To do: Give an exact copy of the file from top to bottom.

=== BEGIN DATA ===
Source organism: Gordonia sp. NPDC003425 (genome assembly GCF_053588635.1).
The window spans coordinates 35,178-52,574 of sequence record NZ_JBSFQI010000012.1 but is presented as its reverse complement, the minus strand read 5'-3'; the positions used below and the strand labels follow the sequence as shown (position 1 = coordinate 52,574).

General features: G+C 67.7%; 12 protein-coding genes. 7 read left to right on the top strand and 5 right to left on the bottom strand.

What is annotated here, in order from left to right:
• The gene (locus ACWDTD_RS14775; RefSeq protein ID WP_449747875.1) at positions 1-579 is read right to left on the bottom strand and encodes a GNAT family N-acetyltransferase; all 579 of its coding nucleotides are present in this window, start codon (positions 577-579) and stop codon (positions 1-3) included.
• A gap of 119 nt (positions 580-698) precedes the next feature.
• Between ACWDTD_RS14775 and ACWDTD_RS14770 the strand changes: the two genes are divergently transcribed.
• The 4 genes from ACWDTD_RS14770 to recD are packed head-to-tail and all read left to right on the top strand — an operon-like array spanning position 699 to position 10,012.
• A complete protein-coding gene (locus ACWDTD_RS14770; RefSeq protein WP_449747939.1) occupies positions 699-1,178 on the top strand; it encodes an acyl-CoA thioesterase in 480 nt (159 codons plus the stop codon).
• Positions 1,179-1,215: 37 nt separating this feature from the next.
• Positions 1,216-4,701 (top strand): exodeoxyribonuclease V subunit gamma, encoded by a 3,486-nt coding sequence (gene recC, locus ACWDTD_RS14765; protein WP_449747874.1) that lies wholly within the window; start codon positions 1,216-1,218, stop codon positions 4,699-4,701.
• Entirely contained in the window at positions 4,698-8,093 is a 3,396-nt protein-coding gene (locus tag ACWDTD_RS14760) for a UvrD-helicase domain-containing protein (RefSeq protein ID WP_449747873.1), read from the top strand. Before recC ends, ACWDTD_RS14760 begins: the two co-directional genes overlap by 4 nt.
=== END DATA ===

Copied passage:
Source organism: Gordonia sp. NPDC003425 (genome assembly GCF_053588635.1).
The window spans coordinates 35,178-52,574 of sequence record NZ_JBSFQI010000012.1 but is presented as its reverse complement, the minus strand read 5'-3'; the positions used below and the strand labels follow the sequence as shown (position 1 = coordinate 52,574).

General features: G+C 67.7%; 12 protein-coding genes. 7 read left to right on the top strand and 5 right to left on the bottom strand.

What is annotated here, in order from left to right:
• The gene (locus ACWDTD_RS14775; RefSeq protein ID WP_449747875.1) at positions 1-579 is read right to left on the bottom strand and encodes a GNAT family N-acetyltransferase; all 579 of its coding nucleotides are present in this window, start codon (positions 577-579) and stop codon (positions 1-3) included.
• A gap of 119 nt (positions 580-698) precedes the next feature.
• Between ACWDTD_RS14775 and ACWDTD_RS14770 the strand changes: the two genes are divergently transcribed.
• The 4 genes from ACWDTD_RS14770 to recD are packed head-to-tail and all read left to right on the top strand — an operon-like array spanning position 699 to position 10,012.
• A complete protein-coding gene (locus ACWDTD_RS14770; RefSeq protein WP_449747939.1) occupies positions 699-1,178 on the top strand; it encodes an acyl-CoA thioesterase in 480 nt (159 codons plus the stop codon).
• Positions 1,179-1,215: 37 nt separating this feature from the next.
• Positions 1,216-4,701 (top strand): exodeoxyribonuclease V subunit gamma, encoded by a 3,486-nt coding sequence (gene recC, locus ACWDTD_RS14765; protein WP_449747874.1) that lies wholly within the window; start codon positions 1,216-1,218, stop codon positions 4,699-4,701.
• Entirely contained in the window at positions 4,698-8,093 is a 3,396-nt protein-coding gene (locus tag ACWDTD_RS14760) for a UvrD-helicase domain-containing protein (RefSeq protein ID WP_449747873.1), read from the top strand. Before recC ends, ACWDTD_RS14760 begins: the two co-directional genes overlap by 4 nt.